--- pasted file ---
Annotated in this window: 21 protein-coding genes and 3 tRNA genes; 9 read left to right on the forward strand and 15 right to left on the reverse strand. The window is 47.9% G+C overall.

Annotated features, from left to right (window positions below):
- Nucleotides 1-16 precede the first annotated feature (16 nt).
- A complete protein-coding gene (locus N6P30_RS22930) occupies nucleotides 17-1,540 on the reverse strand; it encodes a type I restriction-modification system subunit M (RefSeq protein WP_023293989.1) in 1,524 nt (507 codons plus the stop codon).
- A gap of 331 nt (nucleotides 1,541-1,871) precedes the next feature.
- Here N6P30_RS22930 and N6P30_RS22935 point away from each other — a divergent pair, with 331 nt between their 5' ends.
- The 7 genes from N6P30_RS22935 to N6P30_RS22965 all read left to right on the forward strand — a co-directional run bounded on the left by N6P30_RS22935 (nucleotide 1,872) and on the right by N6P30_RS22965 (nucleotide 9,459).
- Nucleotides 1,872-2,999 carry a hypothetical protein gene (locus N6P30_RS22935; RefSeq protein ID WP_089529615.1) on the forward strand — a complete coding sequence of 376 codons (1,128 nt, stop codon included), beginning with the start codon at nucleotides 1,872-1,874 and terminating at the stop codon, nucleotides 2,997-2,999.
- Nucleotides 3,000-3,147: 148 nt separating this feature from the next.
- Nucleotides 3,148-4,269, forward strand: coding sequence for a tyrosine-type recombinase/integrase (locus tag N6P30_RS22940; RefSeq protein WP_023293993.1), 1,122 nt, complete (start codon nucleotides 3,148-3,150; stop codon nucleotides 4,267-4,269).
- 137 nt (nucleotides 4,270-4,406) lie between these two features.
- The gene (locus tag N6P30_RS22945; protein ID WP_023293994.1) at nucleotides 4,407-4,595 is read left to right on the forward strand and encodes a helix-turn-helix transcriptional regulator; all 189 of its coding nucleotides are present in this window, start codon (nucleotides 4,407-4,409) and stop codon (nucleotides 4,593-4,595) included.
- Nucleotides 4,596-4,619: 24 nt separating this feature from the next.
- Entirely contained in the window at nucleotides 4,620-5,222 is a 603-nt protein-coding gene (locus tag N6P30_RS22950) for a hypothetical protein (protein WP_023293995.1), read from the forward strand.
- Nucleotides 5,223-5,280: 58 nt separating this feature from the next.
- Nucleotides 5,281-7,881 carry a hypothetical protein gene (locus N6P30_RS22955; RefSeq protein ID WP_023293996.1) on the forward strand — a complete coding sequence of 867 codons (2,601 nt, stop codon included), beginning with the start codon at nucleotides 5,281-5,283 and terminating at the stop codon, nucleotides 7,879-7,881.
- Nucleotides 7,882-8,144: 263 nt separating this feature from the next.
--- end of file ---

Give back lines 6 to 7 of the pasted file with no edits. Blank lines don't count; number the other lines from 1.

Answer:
- Here N6P30_RS22930 and N6P30_RS22935 point away from each other — a divergent pair, with 331 nt between their 5' ends.
- The 7 genes from N6P30_RS22935 to N6P30_RS22965 all read left to right on the forward strand — a co-directional run bounded on the left by N6P30_RS22935 (nucleotide 1,872) and on the right by N6P30_RS22965 (nucleotide 9,459).